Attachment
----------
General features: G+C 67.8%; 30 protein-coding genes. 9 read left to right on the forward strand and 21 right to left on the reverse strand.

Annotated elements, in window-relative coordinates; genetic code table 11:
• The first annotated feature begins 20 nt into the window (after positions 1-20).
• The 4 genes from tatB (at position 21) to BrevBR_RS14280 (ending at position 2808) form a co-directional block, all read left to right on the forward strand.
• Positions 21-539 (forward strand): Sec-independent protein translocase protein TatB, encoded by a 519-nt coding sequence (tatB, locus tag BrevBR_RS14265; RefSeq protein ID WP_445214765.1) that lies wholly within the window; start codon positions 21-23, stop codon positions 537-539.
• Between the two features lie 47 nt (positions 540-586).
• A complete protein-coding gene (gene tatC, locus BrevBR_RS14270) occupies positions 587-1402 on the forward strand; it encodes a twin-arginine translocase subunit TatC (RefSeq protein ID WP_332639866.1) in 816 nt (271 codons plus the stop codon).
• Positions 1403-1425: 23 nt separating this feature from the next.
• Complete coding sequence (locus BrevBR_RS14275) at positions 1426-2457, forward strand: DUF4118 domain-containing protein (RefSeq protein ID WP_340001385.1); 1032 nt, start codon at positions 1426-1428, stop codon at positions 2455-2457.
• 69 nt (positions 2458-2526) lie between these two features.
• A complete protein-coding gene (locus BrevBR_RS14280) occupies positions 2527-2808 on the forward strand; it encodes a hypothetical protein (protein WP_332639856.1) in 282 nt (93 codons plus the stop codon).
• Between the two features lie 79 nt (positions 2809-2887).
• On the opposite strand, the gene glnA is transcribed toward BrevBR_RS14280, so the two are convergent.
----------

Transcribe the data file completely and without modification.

General features: G+C 67.8%; 30 protein-coding genes. 9 read left to right on the forward strand and 21 right to left on the reverse strand.

Annotated elements, in window-relative coordinates; genetic code table 11:
• The first annotated feature begins 20 nt into the window (after positions 1-20).
• The 4 genes from tatB (at position 21) to BrevBR_RS14280 (ending at position 2808) form a co-directional block, all read left to right on the forward strand.
• Positions 21-539 (forward strand): Sec-independent protein translocase protein TatB, encoded by a 519-nt coding sequence (tatB, locus tag BrevBR_RS14265; RefSeq protein ID WP_445214765.1) that lies wholly within the window; start codon positions 21-23, stop codon positions 537-539.
• Between the two features lie 47 nt (positions 540-586).
• A complete protein-coding gene (gene tatC, locus BrevBR_RS14270) occupies positions 587-1402 on the forward strand; it encodes a twin-arginine translocase subunit TatC (RefSeq protein ID WP_332639866.1) in 816 nt (271 codons plus the stop codon).
• Positions 1403-1425: 23 nt separating this feature from the next.
• Complete coding sequence (locus BrevBR_RS14275) at positions 1426-2457, forward strand: DUF4118 domain-containing protein (RefSeq protein ID WP_340001385.1); 1032 nt, start codon at positions 1426-1428, stop codon at positions 2455-2457.
• 69 nt (positions 2458-2526) lie between these two features.
• A complete protein-coding gene (locus BrevBR_RS14280) occupies positions 2527-2808 on the forward strand; it encodes a hypothetical protein (protein WP_332639856.1) in 282 nt (93 codons plus the stop codon).
• Between the two features lie 79 nt (positions 2809-2887).
• On the opposite strand, the gene glnA is transcribed toward BrevBR_RS14280, so the two are convergent.